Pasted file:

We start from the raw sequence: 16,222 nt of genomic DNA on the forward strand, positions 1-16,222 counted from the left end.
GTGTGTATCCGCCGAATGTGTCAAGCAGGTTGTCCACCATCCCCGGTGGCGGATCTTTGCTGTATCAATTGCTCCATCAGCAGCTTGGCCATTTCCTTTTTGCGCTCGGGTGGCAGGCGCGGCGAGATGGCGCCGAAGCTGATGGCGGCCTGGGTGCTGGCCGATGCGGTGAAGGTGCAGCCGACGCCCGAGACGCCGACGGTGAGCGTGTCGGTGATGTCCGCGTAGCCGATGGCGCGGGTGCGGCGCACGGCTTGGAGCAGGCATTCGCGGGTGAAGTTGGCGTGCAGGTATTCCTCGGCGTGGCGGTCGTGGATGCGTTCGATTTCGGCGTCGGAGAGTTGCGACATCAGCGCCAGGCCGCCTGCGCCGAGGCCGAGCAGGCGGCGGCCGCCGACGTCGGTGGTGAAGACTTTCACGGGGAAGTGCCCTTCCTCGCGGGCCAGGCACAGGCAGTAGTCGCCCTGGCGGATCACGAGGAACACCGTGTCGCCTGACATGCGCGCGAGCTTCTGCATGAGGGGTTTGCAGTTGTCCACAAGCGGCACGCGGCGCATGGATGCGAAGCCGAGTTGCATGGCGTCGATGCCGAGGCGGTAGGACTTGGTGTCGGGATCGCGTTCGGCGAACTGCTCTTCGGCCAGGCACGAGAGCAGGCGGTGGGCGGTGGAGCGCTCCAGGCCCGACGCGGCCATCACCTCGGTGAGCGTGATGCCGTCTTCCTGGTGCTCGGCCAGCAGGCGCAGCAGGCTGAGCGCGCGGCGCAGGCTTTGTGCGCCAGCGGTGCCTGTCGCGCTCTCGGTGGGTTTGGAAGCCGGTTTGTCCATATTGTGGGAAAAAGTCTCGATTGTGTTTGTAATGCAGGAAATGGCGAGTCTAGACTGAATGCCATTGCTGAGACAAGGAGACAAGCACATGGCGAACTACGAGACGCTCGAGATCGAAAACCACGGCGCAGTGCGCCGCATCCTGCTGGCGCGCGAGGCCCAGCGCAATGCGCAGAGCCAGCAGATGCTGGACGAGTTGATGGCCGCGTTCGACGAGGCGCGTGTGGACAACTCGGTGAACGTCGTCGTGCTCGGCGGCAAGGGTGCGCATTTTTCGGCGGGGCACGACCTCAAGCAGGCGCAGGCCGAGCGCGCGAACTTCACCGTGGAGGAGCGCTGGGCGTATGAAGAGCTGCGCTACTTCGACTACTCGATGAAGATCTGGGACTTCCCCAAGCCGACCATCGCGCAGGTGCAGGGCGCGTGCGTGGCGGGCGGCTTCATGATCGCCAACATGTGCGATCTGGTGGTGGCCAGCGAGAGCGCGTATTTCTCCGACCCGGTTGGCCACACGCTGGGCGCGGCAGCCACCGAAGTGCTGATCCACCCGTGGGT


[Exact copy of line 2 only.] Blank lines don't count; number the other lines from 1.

GTGTGTATCCGCCGAATGTGTCAAGCAGGTTGTCCACCATCCCCGGTGGCGGATCTTTGCTGTATCAATTGCTCCATCAGCAGCTTGGCCATTTCCTTTTTGCGCTCGGGTGGCAGGCGCGGCGAGATGGCGCCGAAGCTGATGGCGGCCTGGGTGCTGGCCGATGCGGTGAAGGTGCAGCCGACGCCCGAGACGCCGACGGTGAGCGTGTCGGTGATGTCCGCGTAGCCGATGGCGCGGGTGCGGCGCACGGCTTGGAGCAGGCATTCGCGGGTGAAGTTGGCGTGCAGGTATTCCTCGGCGTGGCGGTCGTGGATGCGTTCGATTTCGGCGTCGGAGAGTTGCGACATCAGCGCCAGGCCGCCTGCGCCGAGGCCGAGCAGGCGGCGGCCGCCGACGTCGGTGGTGAAGACTTTCACGGGGAAGTGCCCTTCCTCGCGGGCCAGGCACAGGCAGTAGTCGCCCTGGCGGATCACGAGGAACACCGTGTCGCCTGACATGCGCGCGAGCTTCTGCATGAGGGGTTTGCAGTTGTCCACAAGCGGCACGCGGCGCATGGATGCGAAGCCGAGTTGCATGGCGTCGATGCCGAGGCGGTAGGACTTGGTGTCGGGATCGCGTTCGGCGAACTGCTCTTCGGCCAGGCACGAGAGCAGGCGGTGGGCGGTGGAGCGCTCCAGGCCCGACGCGGCCATCACCTCGGTGAGCGTGATGCCGTCTTCCTGGTGCTCGGCCAGCAGGCGCAGCAGGCTGAGCGCGCGGCGCAGGCTTTGTGCGCCAGCGGTGCCTGTCGCGCTCTCGGTGGGTTTGGAAGCCGGTTTGTCCATATTGTGGGAAAAAGTCTCGATTGTGTTTGTAATGCAGGAAATGGCGAGTCTAGACTGAATGCCATTGCTGAGACAAGGAGACAAGCACATGGCGAACTACGAGACGCTCGAGATCGAAAACCACGGCGCAGTGCGCCGCATCCTGCTGGCGCGCGAGGCCCAGCGCAATGCGCAGAGCCAGCAGATGCTGGACGAGTTGATGGCCGCGTTCGACGAGGCGCGTGTGGACAACTCGGTGAACGTCGTCGTGCTCGGCGGCAAGGGTGCGCATTTTTCGGCGGGGCACGACCTCAAGCAGGCGCAGGCCGAGCGCGCGAACTTCACCGTGGAGGAGCGCTGGGCGTATGAAGAGCTGCGCTACTTCGACTACTCGATGAAGATCTGGGACTTCCCCAAGCCGACCATCGCGCAGGTGCAGGGCGCGTGCGTGGCGGGCGGCTTCATGATCGCCAACATGTGCGATCTGGTGGTGGCCAGCGAGAGCGCGTATTTCTCCGACCCGGTTGGCCACACGCTGGGCGCGGCAGCCACCGAAGTGCTGATCCACCCGTGGGT